SRoI Report – Lessons Learned in Australia
Tuesday, 13th March 2012 at 9:05 am
It is essential that organisations wanting to create social change in Australia become more sophisticated in assessing performance against social impact, according to a new report.
The report by the Australian Social Return on Investment (SROI) Network in a partnership with Social Ventures Australia, the Centre for Social Impact (CSI) and PricewaterhouseCoopers Foundation details the lessons learned in Australia and concludes that SRoI is indispensable.
The report assesses three key questions: Is it worthwhile to continue to apply the SROI approach? If so, how could it be done better? What actions should be undertaken to further develop SROI policy and practice, and increase its take-up in Australia?
The report makes eleven recommendations for how the Partnership, investors, Not for Profit organisations and social enterprises, and governments can continue to develop SROI and extend its use in Australia.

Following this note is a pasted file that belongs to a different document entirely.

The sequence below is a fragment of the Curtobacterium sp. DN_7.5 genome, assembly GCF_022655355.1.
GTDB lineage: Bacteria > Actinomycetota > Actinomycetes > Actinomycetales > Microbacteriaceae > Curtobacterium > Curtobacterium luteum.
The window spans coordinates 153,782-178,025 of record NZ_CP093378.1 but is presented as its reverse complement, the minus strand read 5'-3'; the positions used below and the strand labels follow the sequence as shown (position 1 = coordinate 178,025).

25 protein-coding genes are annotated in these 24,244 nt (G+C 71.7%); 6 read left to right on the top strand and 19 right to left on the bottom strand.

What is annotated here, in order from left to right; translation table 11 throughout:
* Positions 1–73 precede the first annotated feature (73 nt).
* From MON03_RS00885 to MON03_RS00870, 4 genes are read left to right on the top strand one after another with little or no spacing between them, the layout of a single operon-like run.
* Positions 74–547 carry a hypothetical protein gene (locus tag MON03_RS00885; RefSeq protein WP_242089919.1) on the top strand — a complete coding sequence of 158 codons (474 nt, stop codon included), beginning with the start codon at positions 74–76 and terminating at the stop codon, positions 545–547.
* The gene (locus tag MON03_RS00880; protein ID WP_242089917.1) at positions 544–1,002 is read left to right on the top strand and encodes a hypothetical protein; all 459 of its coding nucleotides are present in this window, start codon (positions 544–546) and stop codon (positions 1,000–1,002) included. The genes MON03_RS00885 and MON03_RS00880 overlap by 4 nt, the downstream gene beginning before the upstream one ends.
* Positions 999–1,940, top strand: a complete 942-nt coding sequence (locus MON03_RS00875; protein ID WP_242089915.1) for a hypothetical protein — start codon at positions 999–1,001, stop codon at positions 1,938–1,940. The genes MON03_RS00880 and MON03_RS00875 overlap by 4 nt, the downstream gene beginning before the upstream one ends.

The report says that at an organisational level, the benefits that accrue to organisations which conduct or commission an SRoI analysis are considerable. Organisations are able to:
- evidence the social impact their activities are achieving, most for the first time;
- gain deeper insight into the impact they are having on all their stakeholders;
- learn what is and isn’t working and use this as input into strategy;
- are usually highly motivated by the results;
- strengthen their management and monitoring systems; and,
- provide a compelling story to investors.
It says that investors in Not for Profit organisations and social enterprises appreciate a succinct, trustworthy, sophisticated and accessible account of the social value being achieved with the funds invested.
They report using SRoI as a significant process for building relationships with the organisations they support and for gaining information which informs future investment decisions.
The report also recommends that the proposed SRoI Partnership engage with the Australian Government on the take-up and development of SRoI.
Finally, it recommends that improvements be made to the processes used to accredit SRoI practitioners, to ensure the ongoing quality and integrity of SRoI reports, and to maintain
confidence in them.
Read the full report here (PDF).